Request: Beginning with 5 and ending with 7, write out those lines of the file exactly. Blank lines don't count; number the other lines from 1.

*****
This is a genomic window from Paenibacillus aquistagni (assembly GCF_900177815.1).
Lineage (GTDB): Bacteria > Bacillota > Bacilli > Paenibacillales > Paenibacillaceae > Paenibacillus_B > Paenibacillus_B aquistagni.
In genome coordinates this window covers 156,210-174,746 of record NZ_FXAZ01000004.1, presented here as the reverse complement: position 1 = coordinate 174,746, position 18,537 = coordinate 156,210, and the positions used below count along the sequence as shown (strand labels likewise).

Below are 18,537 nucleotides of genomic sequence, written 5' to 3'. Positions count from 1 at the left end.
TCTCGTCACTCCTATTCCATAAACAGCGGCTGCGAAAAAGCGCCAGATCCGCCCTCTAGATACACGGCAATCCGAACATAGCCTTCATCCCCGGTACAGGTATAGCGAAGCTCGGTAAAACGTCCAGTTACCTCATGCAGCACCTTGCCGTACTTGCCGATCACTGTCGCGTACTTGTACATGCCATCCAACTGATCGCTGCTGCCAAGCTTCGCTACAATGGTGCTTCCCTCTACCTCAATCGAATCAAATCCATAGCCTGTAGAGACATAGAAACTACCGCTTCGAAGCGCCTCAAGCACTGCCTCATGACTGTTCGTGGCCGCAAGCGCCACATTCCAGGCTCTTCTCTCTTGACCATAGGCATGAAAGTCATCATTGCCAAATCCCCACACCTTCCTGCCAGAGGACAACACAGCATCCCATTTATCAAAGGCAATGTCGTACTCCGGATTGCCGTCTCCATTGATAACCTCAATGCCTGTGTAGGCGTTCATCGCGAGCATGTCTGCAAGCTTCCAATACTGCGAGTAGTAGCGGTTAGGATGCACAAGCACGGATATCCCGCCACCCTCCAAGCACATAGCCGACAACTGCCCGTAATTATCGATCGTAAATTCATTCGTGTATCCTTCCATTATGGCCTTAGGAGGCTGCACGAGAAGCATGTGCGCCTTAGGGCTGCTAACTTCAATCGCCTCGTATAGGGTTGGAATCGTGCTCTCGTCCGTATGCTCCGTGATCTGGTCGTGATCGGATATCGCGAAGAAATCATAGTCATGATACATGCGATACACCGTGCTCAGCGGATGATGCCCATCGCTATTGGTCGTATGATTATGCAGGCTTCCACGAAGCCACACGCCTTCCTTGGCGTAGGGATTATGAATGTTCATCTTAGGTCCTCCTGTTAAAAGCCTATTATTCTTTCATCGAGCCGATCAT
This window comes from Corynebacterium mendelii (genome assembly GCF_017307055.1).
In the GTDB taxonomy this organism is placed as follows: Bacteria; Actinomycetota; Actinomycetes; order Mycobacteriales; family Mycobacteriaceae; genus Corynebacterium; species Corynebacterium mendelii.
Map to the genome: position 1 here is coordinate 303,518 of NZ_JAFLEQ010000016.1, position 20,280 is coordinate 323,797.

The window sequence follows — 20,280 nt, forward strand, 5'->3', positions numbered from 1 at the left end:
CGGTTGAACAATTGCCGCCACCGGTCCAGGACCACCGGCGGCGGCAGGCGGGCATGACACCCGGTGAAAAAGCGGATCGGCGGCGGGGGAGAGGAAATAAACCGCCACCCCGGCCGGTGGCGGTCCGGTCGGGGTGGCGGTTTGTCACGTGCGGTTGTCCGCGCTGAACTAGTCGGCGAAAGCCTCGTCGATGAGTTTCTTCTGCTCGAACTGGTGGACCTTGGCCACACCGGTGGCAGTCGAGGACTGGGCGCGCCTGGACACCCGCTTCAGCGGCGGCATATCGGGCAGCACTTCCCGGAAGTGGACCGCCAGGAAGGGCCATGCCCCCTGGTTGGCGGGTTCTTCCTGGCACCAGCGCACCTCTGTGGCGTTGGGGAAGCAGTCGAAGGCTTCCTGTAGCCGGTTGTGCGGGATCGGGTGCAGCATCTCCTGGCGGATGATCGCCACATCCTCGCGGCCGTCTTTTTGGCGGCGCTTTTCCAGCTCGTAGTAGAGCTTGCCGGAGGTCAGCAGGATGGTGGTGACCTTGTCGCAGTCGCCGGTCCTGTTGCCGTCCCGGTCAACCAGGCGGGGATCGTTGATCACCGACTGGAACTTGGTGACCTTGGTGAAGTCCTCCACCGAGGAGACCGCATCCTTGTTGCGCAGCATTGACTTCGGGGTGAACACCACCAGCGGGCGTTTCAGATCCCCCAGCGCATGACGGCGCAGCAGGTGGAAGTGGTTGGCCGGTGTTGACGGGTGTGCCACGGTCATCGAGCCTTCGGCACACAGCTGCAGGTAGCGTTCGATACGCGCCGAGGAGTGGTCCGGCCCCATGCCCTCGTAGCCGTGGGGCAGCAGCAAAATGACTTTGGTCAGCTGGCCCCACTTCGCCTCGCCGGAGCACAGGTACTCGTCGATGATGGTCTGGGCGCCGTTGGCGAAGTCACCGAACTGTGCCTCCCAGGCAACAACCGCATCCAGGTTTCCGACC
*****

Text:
TCTCGTCACTCCTATTCCATAAACAGCGGCTGCGAAAAAGCGCCAGATCCGCCCTCTAGATACACGGCAATCCGAACATAGCCTTCATCCCCGGTACAGGTATAGCGAAGCTCGGTAAAACGTCCAGTTACCTCATGCAGCACCTTGCCGTACTTGCCGATCACTGTCGCGTACTTGTACATGCCATCCAACTGATCGCTGCTGCCAAGCTTCGCTACAATGGTGCTTCCCTCTACCTCAATCGAATCAAATCCATAGCCTGTAGAGACATAGAAACTACCGCTTCGAAGCGCCTCAAGCACTGCCTCATGACTGTTCGTGGCCGCAAGCGCCACATTCCAGGCTCTTCTCTCTTGACCATAGGCATGAAAGTCATCATTGCCAAATCCCCACACCTTCCTGCCAGAGGACAACACAGCATCCCATTTATCAAAGGCAATGTCGTACTCCGGATTGCCGTCTCCATTGATAACCTCAATGCCTGTGTAGGCGTTCATCGCGAGCATGTCTGCAAGCTTCCAATACTGCGAGTAGTAGCGGTTAGGATGCACAAGCACGGATATCCCGCCACCCTCCAAGCACATAGCCGACAACTGCCCGTAATTATCGATCGTAAATTCATTCGTGTATCCTTCCATTATGGCCTTAGGAGGCTGCACGAGAAGCATGTGCGCCTTAGGGCTGCTAACTTCAATCGCCTCGTATAGGGTTGGAATCGTGCTCTCGTCCGTATGCTCCGTGATCTGGTCGTGATCGGATATCGCGAAGAAATCATAGTCATGATACATGCGATACACCGTGCTCAGCGGATGATGCCCATCGCTATTGGTCGTATGATTATGCAGGCTTCCACGAAGCCACACGCCTTCCTTGGCGTAGGGATTATGAATGTTCATCTTAGGTCCTCCTGTTAAAAGCCTATTATTCTTTCATCGAGCCGATCAT
This window comes from Corynebacterium mendelii (genome assembly GCF_017307055.1).
In the GTDB taxonomy this organism is placed as follows: Bacteria; Actinomycetota; Actinomycetes; order Mycobacteriales; family Mycobacteriaceae; genus Corynebacterium; species Corynebacterium mendelii.